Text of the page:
Does the anticipation of sex make animals better breeders? It appears to for quails. When researchers placed male quails in environments they learned to associate with mating, the birds sired more offspring than their untrained counterparts. The findings may provide clues to the evolution of conditioned learning in a variety of animals, including humans.
Conditioned learning--or conditioning--was most famously demonstrated by Ivan Pavlov more than 100 years ago. Pavlov would ring a bell and then feed a dog. After a while, the dog began salivating every time he heard the bell, suggesting he had learned to associate the sound with food. Since then, researchers have studied how conditioning develops, but few have looked at how it might have evolved.
Psychologist Michael Domjan and colleagues at the University of Texas, Austin, set out to explore the question. If conditioning improves the odds of reproducing, they reasoned, the trait would be adaptive and spread through the population.
The researchers placed male quails, which readily breed in captivity, in boxes with green walls or tilted floors for 5 minutes and then introduced them to a female for a romantic liaison. After 5 days of conditioning, one male was placed in a green or tilted box for 5 minutes, and another male was placed in an unfamiliar box. Then both were introduced to a single female within minutes of each other.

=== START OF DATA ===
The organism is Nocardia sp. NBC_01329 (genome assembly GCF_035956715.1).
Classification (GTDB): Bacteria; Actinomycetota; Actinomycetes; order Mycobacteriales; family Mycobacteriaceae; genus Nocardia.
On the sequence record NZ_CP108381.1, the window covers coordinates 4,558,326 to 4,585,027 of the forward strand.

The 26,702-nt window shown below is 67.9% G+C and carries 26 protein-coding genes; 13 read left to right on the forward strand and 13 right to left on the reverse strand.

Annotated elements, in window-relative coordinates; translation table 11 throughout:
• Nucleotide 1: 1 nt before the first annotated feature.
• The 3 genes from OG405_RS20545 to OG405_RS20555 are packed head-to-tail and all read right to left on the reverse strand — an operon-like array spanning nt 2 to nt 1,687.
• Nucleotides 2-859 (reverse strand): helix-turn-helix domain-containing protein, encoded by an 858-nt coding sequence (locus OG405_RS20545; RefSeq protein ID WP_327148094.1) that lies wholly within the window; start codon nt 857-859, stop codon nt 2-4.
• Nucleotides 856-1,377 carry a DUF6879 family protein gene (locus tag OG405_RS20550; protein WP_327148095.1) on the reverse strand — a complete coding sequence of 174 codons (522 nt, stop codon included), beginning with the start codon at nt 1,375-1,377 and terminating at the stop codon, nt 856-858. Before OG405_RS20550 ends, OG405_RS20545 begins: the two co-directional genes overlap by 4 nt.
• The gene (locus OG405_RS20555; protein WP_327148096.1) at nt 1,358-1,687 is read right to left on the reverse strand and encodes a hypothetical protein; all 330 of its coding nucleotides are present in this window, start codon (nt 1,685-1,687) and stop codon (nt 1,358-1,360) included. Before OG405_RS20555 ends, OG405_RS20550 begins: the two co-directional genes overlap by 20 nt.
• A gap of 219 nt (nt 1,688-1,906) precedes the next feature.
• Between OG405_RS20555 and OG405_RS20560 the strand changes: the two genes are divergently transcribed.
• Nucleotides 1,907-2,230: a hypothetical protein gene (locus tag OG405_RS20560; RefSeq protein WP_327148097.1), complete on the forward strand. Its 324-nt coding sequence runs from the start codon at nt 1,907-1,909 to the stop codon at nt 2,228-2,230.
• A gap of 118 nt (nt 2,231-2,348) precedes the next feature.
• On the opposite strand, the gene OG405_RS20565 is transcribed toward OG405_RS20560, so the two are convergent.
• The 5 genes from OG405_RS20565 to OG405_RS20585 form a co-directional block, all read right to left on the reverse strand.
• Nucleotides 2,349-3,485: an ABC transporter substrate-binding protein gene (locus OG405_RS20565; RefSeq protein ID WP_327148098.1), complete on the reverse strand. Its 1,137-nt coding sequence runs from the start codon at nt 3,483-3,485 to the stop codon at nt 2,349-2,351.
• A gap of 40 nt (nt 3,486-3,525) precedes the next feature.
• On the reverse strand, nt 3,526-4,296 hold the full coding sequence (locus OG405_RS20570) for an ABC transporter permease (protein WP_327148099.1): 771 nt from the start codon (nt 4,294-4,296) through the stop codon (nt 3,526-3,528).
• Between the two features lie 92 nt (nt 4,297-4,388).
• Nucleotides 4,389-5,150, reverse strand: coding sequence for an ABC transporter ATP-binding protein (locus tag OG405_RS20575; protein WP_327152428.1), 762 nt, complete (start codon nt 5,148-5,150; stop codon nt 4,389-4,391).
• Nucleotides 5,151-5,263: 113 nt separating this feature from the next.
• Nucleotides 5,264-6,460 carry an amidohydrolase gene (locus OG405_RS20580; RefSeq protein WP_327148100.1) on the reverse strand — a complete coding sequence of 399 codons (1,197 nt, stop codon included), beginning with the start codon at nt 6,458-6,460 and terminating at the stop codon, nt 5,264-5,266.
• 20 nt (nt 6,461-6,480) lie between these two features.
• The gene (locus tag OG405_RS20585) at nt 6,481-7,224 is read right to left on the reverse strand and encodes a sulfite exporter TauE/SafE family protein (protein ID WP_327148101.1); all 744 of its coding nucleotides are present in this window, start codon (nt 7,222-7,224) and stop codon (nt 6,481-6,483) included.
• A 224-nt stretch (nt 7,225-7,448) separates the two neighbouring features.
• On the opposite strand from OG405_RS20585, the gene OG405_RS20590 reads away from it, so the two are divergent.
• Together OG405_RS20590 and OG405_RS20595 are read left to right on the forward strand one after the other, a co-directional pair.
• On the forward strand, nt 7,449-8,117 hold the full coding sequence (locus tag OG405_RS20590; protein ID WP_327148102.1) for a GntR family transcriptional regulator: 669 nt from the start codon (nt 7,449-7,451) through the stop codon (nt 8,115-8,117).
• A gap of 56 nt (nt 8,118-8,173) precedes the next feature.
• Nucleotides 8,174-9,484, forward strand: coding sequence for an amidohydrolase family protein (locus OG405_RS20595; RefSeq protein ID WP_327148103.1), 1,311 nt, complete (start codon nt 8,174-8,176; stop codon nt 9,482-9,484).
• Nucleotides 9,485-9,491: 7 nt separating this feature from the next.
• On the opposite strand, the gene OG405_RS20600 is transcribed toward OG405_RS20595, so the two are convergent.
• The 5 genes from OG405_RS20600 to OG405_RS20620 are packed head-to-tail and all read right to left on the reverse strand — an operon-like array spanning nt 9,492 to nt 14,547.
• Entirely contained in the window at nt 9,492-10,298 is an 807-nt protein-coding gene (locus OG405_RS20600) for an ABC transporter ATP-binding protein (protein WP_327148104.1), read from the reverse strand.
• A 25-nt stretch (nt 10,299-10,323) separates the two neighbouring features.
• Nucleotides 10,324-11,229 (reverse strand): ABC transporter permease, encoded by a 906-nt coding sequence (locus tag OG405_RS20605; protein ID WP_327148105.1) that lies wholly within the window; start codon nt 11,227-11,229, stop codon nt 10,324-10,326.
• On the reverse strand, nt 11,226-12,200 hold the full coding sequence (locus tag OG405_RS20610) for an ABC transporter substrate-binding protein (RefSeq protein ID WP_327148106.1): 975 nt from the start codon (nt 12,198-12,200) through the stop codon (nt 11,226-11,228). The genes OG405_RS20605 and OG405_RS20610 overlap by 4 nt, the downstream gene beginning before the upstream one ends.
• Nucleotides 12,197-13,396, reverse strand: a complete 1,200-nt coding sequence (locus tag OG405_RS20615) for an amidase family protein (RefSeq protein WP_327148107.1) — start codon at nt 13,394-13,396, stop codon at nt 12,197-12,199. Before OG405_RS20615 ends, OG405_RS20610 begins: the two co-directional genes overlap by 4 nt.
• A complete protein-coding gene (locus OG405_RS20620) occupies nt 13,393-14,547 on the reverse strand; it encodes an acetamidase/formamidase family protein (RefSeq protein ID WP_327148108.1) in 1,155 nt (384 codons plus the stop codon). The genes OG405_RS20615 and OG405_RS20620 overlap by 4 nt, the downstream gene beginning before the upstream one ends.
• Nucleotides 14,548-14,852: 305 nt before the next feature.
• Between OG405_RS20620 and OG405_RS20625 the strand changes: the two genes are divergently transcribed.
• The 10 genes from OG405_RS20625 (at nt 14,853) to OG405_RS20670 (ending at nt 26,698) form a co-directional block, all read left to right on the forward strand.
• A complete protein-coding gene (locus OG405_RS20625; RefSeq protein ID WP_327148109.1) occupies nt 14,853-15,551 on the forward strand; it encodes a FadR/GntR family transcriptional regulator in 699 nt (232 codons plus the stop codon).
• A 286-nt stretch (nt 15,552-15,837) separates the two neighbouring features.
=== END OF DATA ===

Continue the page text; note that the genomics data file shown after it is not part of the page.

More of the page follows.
Normally, two males breeding with the same female in succession each have a 50% chance of fathering the chicks. However, a paternity test showed that conditioned males had a 72% chance of being the father, the team reports in this month's issue of Psychological Science.
Domjan suspects that when the quails knew sex was coming, they were somehow psychologically transformed and their sperm became more competitive. He suggests that the conditioning increases sperm concentrations or the amount of semen released. "We tend to think of sexual behavior as instinct-driven," Domjan says, "yet our results show that learning plays as big a role in reproduction." The results, he says, provide an evolutionary explanation for why the behaviors Pavlov observed would have been selected for.
"This is as novel as it is exciting," says psychologist Karen Hollis of Mount Holyoke College in South Hadley, Massachusetts. "Now that we know this, what I'm really interested in is whether conditioning provides the same advantages for females, and I have no doubt that this is where Domjan and his colleagues are going."